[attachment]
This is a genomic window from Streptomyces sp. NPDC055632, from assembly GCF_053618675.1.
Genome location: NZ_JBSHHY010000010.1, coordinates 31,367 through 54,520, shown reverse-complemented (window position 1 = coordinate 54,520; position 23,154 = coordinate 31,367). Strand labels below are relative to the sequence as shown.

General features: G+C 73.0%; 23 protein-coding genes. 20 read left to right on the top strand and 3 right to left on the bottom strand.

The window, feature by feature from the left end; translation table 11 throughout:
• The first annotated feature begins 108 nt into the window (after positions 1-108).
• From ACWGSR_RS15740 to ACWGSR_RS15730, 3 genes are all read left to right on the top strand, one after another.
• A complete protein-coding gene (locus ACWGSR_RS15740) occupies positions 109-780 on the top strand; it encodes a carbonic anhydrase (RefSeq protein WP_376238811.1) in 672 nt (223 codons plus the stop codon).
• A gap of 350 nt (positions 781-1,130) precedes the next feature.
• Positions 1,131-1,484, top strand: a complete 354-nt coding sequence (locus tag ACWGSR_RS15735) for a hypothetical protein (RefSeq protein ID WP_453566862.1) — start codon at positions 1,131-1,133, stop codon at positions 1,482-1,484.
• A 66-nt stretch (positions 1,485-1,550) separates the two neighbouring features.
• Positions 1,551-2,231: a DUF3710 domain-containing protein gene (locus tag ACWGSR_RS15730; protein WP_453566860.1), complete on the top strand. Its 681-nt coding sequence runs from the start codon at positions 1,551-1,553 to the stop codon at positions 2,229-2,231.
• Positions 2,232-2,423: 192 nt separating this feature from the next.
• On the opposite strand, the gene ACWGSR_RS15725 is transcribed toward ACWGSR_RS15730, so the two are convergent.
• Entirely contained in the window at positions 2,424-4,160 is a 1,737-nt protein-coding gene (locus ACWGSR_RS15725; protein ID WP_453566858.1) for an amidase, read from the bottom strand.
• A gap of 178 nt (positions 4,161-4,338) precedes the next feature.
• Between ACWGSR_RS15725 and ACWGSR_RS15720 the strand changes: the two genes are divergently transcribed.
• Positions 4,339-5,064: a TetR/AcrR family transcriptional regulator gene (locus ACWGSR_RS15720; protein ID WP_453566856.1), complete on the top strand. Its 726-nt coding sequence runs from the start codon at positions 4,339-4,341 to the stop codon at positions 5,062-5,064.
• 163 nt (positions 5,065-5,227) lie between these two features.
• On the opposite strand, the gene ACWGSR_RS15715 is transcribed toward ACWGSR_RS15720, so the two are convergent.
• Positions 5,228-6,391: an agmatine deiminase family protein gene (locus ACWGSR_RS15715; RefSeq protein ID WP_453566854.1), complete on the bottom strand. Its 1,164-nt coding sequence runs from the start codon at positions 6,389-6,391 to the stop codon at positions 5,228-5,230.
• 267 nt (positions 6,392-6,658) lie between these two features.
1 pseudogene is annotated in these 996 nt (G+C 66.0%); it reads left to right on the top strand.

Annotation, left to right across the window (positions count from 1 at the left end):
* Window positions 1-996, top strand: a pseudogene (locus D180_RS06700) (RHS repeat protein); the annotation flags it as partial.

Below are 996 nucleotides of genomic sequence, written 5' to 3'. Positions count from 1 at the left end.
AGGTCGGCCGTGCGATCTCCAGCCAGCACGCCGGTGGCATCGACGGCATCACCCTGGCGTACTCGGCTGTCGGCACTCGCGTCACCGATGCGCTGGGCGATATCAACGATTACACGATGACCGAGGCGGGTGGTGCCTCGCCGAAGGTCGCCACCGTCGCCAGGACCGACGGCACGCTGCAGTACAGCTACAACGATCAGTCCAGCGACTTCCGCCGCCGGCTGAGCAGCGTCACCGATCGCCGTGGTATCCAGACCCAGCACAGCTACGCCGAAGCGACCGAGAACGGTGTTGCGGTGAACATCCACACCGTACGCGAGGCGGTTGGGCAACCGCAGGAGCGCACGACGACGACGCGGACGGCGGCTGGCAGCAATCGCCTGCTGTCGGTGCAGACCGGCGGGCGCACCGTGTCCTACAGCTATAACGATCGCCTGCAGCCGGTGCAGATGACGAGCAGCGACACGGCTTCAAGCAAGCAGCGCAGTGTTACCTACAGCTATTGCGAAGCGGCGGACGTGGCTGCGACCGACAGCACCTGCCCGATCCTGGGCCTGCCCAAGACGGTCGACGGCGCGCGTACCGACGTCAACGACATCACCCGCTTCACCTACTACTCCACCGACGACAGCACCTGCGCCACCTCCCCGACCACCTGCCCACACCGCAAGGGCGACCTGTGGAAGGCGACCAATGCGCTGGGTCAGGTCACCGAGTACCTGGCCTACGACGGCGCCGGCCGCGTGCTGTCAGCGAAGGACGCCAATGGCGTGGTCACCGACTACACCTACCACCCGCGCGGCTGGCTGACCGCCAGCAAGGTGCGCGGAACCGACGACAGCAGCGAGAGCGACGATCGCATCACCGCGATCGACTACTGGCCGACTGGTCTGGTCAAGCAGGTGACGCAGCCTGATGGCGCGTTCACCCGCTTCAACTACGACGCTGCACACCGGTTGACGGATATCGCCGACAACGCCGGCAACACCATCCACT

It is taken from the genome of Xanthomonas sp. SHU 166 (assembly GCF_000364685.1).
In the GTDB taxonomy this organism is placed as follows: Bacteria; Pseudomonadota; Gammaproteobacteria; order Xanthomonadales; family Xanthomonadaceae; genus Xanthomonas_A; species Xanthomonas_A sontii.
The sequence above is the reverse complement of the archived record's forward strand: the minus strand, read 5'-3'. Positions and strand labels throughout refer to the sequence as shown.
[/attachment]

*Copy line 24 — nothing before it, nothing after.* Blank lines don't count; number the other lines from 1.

* Window positions 1-996, top strand: a pseudogene (locus D180_RS06700) (RHS repeat protein); the annotation flags it as partial.